By Rhonda Massad
Laval executive committee vice-chairman David de Cotis felt inspired by a group of Grade 7 and 8 students from Odysée des jeunes middle school during their third annual science fair last week. The students put forth an initiative to ban plastic water bottles from their school in an effort to advocate less waste in landfills.
During the event, they asked visitors to sign a resolution to stop using non-recyclable plastic bottles. The objective is to bring their resolution to the school board’s council of commissioners to pass.
According to de Cotis, who also represents St. Bruno district on city council, the bottles create needless waste in garbage landfill sites. Even if a plastic bottle is recycled, he said, it still wastes the non-renewable energy needed to process it.
“If a middle school can do it, why can’t the city take an initiative and set an example,” de Cotis told The Suburban in an interview.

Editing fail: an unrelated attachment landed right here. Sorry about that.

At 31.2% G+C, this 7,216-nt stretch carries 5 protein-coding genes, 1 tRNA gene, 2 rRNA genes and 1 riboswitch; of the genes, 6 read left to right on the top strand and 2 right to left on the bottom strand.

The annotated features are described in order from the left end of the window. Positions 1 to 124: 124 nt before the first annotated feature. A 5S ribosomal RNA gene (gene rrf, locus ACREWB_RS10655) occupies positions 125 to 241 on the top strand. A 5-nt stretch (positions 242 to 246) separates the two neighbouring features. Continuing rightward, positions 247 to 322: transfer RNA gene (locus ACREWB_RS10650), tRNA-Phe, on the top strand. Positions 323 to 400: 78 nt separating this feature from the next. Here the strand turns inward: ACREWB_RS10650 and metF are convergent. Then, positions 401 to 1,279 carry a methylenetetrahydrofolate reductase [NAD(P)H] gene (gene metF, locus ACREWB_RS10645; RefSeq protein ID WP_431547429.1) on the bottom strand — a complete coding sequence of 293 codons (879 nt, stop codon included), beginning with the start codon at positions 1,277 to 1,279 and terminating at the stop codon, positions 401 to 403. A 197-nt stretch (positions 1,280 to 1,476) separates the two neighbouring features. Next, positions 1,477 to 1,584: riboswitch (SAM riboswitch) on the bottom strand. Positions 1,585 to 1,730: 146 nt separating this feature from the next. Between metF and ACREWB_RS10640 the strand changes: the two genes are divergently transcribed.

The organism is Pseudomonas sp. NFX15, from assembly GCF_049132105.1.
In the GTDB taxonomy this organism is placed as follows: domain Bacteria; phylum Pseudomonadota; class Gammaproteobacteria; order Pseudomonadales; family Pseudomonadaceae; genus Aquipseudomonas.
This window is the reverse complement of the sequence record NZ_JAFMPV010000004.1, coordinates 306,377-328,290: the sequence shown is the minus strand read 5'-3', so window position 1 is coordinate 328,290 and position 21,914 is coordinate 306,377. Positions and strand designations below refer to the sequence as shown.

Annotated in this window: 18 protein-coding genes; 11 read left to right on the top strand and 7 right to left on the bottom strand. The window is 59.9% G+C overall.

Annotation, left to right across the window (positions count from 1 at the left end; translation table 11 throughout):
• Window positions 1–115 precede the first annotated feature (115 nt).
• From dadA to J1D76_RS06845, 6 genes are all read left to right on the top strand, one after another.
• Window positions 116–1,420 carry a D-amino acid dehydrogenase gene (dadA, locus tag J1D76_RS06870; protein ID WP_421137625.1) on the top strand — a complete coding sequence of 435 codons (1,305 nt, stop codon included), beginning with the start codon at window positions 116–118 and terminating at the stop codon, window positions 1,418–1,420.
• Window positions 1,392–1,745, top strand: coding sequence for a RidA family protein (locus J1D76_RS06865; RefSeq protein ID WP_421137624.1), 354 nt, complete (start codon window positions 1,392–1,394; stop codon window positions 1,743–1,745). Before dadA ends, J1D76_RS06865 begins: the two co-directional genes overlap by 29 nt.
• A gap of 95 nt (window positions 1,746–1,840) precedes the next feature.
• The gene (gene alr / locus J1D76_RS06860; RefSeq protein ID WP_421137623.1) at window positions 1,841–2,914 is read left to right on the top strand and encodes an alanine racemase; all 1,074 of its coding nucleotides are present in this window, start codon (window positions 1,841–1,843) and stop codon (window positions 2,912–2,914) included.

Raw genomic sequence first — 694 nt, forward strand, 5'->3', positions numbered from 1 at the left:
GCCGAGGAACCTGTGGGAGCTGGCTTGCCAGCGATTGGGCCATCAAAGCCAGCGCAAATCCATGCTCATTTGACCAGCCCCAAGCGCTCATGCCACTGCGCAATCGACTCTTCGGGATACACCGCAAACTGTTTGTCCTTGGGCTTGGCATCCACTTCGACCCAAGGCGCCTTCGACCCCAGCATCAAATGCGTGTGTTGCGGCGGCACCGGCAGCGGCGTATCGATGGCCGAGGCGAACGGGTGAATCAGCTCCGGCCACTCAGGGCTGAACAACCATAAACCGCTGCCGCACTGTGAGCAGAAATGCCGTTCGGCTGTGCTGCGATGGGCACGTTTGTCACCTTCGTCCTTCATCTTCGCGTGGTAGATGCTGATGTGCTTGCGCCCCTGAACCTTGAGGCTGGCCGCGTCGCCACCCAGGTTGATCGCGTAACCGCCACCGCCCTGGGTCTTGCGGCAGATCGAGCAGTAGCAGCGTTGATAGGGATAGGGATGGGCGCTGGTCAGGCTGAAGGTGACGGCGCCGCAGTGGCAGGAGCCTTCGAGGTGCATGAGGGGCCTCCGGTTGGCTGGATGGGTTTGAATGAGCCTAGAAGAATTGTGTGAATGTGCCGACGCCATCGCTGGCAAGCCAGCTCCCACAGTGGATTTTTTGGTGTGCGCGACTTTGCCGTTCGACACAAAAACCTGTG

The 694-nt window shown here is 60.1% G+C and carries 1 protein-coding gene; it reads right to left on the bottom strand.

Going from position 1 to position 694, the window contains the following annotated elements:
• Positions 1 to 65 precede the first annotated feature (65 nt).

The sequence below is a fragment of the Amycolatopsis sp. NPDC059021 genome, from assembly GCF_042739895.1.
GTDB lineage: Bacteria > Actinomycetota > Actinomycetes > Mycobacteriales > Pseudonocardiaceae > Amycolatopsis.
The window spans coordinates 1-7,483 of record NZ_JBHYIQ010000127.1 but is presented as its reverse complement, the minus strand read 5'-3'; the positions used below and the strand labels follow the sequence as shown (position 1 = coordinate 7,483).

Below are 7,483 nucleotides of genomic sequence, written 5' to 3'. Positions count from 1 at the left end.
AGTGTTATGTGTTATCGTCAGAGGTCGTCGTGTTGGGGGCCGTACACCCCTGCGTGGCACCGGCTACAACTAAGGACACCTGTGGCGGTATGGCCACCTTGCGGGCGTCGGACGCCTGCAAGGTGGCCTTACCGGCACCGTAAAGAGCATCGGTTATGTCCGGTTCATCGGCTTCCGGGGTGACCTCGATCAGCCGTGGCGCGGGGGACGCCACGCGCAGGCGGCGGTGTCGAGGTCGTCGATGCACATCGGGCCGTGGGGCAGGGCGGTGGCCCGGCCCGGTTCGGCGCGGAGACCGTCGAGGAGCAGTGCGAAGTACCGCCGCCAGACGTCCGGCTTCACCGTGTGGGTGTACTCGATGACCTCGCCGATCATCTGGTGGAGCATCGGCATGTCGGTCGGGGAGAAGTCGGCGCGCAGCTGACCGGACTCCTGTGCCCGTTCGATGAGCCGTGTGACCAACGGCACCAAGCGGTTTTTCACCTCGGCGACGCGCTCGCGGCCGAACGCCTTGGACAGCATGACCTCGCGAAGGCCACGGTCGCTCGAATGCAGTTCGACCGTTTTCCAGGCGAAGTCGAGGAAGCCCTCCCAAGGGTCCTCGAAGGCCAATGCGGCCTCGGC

According to the city’s website, by the end of 2014, Laval will have completed a $187.3 million invested in three state-of-the-art drinking water treatment plants. The rebuilding work helped modernize these installations and increase their capacity by 16 per cent.
“Tap water in Laval is of exceptional quality,” de Cotis said. “Environment Quebec deemed it five times superior to the [government standard for drinking water], so why not take advantage of it?”
In 2012, Laval’s Ste. Rose and Pont Viau treatment plants were among the only four facilities in Quebec to earn five-star awards for their water.
Laval also received the Lucien l’Allier award that year. The distinction hailed the effectiveness of the city’s drinking water conservation program.